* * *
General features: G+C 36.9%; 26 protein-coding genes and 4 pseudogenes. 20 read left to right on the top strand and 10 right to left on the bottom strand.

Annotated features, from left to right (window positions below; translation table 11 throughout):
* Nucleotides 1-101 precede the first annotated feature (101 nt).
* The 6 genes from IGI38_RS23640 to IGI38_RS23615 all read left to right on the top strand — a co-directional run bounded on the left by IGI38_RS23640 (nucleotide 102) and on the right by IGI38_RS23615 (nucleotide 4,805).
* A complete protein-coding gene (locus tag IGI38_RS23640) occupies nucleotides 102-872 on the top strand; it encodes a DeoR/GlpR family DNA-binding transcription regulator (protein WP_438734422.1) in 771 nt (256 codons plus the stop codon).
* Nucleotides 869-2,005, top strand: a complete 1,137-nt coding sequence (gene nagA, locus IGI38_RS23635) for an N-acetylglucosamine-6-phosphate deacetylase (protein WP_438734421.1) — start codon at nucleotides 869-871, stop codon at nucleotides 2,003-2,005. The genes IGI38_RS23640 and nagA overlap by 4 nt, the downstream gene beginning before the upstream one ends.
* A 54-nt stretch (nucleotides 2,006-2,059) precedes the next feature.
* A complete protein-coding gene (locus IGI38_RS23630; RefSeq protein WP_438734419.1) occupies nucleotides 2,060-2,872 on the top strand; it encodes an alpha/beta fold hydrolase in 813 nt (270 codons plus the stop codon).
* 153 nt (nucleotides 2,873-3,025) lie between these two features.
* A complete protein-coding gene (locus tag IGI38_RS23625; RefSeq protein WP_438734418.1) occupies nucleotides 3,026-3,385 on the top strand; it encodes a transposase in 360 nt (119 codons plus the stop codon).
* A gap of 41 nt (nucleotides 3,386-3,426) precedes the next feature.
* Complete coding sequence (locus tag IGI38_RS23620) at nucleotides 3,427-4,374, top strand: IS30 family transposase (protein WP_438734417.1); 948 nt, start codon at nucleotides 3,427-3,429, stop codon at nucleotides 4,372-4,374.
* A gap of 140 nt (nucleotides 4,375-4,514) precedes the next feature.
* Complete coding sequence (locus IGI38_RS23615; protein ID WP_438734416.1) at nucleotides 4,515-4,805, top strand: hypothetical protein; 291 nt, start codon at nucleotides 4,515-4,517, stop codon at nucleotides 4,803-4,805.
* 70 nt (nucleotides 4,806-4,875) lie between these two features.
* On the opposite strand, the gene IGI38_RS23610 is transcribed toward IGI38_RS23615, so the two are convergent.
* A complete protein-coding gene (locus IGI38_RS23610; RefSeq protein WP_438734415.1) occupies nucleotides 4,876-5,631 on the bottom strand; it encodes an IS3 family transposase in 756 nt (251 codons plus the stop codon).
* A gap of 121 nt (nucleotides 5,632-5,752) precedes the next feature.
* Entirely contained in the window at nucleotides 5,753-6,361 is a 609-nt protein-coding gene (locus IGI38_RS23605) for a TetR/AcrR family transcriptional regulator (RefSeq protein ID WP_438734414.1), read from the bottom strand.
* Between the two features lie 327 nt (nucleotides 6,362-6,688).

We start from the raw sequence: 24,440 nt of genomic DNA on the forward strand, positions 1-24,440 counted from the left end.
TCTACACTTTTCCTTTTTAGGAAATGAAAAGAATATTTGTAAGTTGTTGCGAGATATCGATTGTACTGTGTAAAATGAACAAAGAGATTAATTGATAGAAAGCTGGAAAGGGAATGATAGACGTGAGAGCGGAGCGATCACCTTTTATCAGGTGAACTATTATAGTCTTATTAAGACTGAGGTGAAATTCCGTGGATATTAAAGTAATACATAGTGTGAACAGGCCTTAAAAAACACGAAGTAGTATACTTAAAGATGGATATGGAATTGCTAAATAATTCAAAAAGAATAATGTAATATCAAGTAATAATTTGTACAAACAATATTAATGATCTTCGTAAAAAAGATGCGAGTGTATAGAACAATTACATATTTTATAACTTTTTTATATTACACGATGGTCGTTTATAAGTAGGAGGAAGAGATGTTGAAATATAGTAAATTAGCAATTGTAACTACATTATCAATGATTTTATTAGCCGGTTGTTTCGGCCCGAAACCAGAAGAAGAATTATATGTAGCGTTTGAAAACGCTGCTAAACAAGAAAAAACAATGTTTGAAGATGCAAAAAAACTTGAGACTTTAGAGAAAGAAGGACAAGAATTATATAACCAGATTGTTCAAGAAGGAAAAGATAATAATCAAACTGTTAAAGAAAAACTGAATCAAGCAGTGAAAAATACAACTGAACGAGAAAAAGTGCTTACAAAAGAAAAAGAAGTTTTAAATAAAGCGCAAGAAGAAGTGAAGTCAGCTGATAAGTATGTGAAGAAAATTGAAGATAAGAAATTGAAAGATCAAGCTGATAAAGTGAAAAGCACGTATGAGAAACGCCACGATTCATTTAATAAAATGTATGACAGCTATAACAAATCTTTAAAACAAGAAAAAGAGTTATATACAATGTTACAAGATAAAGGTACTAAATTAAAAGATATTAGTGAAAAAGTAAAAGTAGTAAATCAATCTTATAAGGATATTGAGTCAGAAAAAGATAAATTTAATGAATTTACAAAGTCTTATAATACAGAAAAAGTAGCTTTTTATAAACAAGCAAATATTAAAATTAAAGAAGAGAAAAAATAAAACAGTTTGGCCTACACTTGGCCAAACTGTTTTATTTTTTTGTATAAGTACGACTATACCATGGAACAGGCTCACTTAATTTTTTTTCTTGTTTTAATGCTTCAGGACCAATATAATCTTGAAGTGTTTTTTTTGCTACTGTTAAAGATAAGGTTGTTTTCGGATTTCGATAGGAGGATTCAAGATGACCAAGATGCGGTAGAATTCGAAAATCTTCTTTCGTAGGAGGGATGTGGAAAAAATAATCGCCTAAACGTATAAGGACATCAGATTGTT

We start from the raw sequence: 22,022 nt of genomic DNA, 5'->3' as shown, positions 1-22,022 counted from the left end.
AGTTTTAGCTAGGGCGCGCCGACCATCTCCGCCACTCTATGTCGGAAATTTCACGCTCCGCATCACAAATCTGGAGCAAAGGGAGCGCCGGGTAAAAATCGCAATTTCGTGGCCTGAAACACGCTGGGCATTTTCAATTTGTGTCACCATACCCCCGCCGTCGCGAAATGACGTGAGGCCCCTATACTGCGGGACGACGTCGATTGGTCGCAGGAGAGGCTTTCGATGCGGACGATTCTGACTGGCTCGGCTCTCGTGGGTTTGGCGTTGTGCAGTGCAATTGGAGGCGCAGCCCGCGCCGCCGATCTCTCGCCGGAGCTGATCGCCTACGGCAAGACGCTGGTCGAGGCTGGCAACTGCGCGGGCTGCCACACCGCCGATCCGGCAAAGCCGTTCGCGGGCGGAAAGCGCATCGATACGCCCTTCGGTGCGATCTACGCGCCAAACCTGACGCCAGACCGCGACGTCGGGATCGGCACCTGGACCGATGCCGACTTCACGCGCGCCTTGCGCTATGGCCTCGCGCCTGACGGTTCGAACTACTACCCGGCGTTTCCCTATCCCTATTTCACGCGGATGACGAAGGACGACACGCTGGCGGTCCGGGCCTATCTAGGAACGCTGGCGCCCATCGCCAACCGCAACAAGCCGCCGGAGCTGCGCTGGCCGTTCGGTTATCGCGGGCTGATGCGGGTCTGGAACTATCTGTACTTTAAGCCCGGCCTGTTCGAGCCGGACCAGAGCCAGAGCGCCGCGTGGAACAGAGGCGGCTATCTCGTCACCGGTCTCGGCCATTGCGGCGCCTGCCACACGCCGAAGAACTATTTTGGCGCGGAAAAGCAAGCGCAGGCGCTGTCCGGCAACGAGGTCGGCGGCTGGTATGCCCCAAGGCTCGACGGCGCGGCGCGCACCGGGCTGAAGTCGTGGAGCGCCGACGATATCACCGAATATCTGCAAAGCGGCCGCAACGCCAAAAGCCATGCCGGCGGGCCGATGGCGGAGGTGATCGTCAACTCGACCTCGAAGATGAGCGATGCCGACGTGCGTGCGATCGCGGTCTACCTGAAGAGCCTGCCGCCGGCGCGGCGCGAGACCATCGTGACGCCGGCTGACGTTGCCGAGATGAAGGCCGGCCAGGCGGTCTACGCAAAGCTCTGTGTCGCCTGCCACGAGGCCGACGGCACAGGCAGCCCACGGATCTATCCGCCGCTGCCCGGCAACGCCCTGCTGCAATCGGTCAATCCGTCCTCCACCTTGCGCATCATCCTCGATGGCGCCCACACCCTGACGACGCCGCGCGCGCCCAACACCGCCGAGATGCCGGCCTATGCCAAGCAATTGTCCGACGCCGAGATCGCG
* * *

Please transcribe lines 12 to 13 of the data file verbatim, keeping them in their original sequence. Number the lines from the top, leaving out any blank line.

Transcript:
* Complete coding sequence (locus tag IGI38_RS23620) at nucleotides 3,427-4,374, top strand: IS30 family transposase (protein WP_438734417.1); 948 nt, start codon at nucleotides 3,427-3,429, stop codon at nucleotides 4,372-4,374.
* A gap of 140 nt (nucleotides 4,375-4,514) precedes the next feature.